There's also a lot of evidence on this forum where raising the motor one notch made a big difference in performance, including eliminating porpoising.
posted 06-03-2004 02:57 AM ET (US)
thanks again for all the replies and pictures! I am new to whalers and im finding this site and its knowledge very useful, I should have time this weekend to play around a little and experiment. So i,ll keep you posted on my decision and its results. I am baseing all this on my neighbors boat. same as mine except its a 2002. I actually just picked up mine today and only have 15 minutes run time on it, Damm its so clean and shiny!!!! I to have a bad back so everthing I can do to help the ride is worth it, My body has a hard 42 years on it but my mind is still in its teens and wants to play!! I am going to west marine tomorrow to pick up some bottom paint and those hull protector strips that you bond on the leading edge of the hull.
posted 06-03-2004 07:50 AM ET (US)
I have the 13 sport, also. Raised the motor up and put a block of wood on top of transom to help hold it. My purpose was to try to get the rpms up above 5k with the stock prop. I gained about 250 rpm. I do have a doel fin on it as well. The boat takes more time to get on plane than my old aluminum 16 footer because of the bottom shape. The 13 has a small water foot-print with quite a bit of front overhang, I belive to help balance the motor weight..... It is a 13' after all, any weight affects it quite a bit...... In a week or so, I'll be adding my bimini top and moving the battery to the left side of the boat under the front seat..... The battery and I on the same side of a small boat makes it lean. A full tank of gas, at 40 pounds in no way offsets a 200 pound human and a 35 pound battery.... and down the road I may gain a stainless prop if things work out well...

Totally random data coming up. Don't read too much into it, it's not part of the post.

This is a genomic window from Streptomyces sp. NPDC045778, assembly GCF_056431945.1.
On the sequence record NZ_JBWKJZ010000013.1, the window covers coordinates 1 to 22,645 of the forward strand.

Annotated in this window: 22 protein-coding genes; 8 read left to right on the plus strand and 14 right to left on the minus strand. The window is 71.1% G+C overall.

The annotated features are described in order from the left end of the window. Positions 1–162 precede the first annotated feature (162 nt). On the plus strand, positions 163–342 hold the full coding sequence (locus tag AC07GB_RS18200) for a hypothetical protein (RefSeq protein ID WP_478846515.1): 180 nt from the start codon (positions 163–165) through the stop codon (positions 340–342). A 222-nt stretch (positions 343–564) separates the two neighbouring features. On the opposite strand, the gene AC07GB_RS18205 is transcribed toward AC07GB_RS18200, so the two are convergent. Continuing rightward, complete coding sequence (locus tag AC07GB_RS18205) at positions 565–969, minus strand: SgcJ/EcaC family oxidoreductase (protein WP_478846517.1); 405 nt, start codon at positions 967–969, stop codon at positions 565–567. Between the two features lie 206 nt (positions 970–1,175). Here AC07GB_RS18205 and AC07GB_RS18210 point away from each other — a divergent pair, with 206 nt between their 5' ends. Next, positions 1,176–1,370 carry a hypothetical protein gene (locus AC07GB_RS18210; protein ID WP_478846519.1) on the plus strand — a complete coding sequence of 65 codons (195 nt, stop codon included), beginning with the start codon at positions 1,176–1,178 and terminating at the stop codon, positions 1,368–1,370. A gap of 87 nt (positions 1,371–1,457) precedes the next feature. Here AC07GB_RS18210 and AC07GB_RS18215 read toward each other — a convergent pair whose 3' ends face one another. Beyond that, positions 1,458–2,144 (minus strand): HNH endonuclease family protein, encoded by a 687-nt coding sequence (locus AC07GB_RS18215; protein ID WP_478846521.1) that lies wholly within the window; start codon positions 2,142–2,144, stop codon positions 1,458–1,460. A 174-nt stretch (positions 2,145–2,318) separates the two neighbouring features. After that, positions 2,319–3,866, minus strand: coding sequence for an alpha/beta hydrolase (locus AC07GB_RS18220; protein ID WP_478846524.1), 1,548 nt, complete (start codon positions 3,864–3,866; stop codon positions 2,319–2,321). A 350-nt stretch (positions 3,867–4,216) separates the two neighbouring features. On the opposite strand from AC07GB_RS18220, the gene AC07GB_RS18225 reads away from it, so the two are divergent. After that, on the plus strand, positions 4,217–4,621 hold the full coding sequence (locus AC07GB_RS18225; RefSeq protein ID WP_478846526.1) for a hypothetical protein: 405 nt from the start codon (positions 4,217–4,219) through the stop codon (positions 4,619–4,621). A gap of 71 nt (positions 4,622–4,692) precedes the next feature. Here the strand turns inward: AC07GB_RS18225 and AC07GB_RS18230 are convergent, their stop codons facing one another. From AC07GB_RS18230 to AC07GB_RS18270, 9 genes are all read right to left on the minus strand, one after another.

posted 06-03-2004 09:58 PM ET (US)
How will you handle the cable lengths with the battery repositioned?